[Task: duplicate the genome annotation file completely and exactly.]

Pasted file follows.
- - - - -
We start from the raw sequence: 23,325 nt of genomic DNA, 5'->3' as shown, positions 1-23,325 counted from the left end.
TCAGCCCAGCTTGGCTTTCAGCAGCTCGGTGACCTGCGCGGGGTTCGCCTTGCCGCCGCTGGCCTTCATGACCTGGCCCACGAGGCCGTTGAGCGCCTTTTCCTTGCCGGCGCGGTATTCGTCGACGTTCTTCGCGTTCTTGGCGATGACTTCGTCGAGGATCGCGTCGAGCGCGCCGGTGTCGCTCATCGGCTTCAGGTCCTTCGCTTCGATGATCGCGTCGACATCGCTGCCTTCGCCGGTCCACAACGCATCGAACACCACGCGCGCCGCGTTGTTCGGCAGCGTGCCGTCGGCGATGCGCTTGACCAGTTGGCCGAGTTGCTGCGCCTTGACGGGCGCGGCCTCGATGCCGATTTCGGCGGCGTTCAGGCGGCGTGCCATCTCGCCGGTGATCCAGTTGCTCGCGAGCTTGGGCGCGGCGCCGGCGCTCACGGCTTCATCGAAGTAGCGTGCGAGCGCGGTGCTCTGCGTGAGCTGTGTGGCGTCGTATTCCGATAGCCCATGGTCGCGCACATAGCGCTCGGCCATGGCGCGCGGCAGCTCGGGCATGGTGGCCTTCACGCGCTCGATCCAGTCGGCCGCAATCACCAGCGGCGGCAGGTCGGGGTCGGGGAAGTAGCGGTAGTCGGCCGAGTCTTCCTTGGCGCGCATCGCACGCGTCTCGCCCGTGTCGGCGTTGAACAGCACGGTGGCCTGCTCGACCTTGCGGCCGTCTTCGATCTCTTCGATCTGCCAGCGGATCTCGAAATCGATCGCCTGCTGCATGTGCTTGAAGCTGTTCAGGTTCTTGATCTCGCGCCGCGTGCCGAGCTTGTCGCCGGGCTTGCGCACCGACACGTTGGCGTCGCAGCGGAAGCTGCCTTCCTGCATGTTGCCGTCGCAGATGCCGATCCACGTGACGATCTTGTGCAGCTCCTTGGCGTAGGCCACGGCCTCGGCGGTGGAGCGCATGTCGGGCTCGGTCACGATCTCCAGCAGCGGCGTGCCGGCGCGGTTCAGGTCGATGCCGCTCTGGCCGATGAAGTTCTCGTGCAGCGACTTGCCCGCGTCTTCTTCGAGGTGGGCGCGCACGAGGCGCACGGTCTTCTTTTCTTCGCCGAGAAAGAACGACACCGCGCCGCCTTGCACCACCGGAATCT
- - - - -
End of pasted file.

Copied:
We start from the raw sequence: 23,325 nt of genomic DNA, 5'->3' as shown, positions 1-23,325 counted from the left end.
TCAGCCCAGCTTGGCTTTCAGCAGCTCGGTGACCTGCGCGGGGTTCGCCTTGCCGCCGCTGGCCTTCATGACCTGGCCCACGAGGCCGTTGAGCGCCTTTTCCTTGCCGGCGCGGTATTCGTCGACGTTCTTCGCGTTCTTGGCGATGACTTCGTCGAGGATCGCGTCGAGCGCGCCGGTGTCGCTCATCGGCTTCAGGTCCTTCGCTTCGATGATCGCGTCGACATCGCTGCCTTCGCCGGTCCACAACGCATCGAACACCACGCGCGCCGCGTTGTTCGGCAGCGTGCCGTCGGCGATGCGCTTGACCAGTTGGCCGAGTTGCTGCGCCTTGACGGGCGCGGCCTCGATGCCGATTTCGGCGGCGTTCAGGCGGCGTGCCATCTCGCCGGTGATCCAGTTGCTCGCGAGCTTGGGCGCGGCGCCGGCGCTCACGGCTTCATCGAAGTAGCGTGCGAGCGCGGTGCTCTGCGTGAGCTGTGTGGCGTCGTATTCCGATAGCCCATGGTCGCGCACATAGCGCTCGGCCATGGCGCGCGGCAGCTCGGGCATGGTGGCCTTCACGCGCTCGATCCAGTCGGCCGCAATCACCAGCGGCGGCAGGTCGGGGTCGGGGAAGTAGCGGTAGTCGGCCGAGTCTTCCTTGGCGCGCATCGCACGCGTCTCGCCCGTGTCGGCGTTGAACAGCACGGTGGCCTGCTCGACCTTGCGGCCGTCTTCGATCTCTTCGATCTGCCAGCGGATCTCGAAATCGATCGCCTGCTGCATGTGCTTGAAGCTGTTCAGGTTCTTGATCTCGCGCCGCGTGCCGAGCTTGTCGCCGGGCTTGCGCACCGACACGTTGGCGTCGCAGCGGAAGCTGCCTTCCTGCATGTTGCCGTCGCAGATGCCGATCCACGTGACGATCTTGTGCAGCTCCTTGGCGTAGGCCACGGCCTCGGCGGTGGAGCGCATGTCGGGCTCGGTCACGATCTCCAGCAGCGGCGTGCCGGCGCGGTTCAGGTCGATGCCGCTCTGGCCGATGAAGTTCTCGTGCAGCGACTTGCCCGCGTCTTCTTCGAGGTGGGCGCGCACGAGGCGCACGGTCTTCTTTTCTTCGCCGAGAAAGAACGACACCGCGCCGCCTTGCACCACCGGAATCT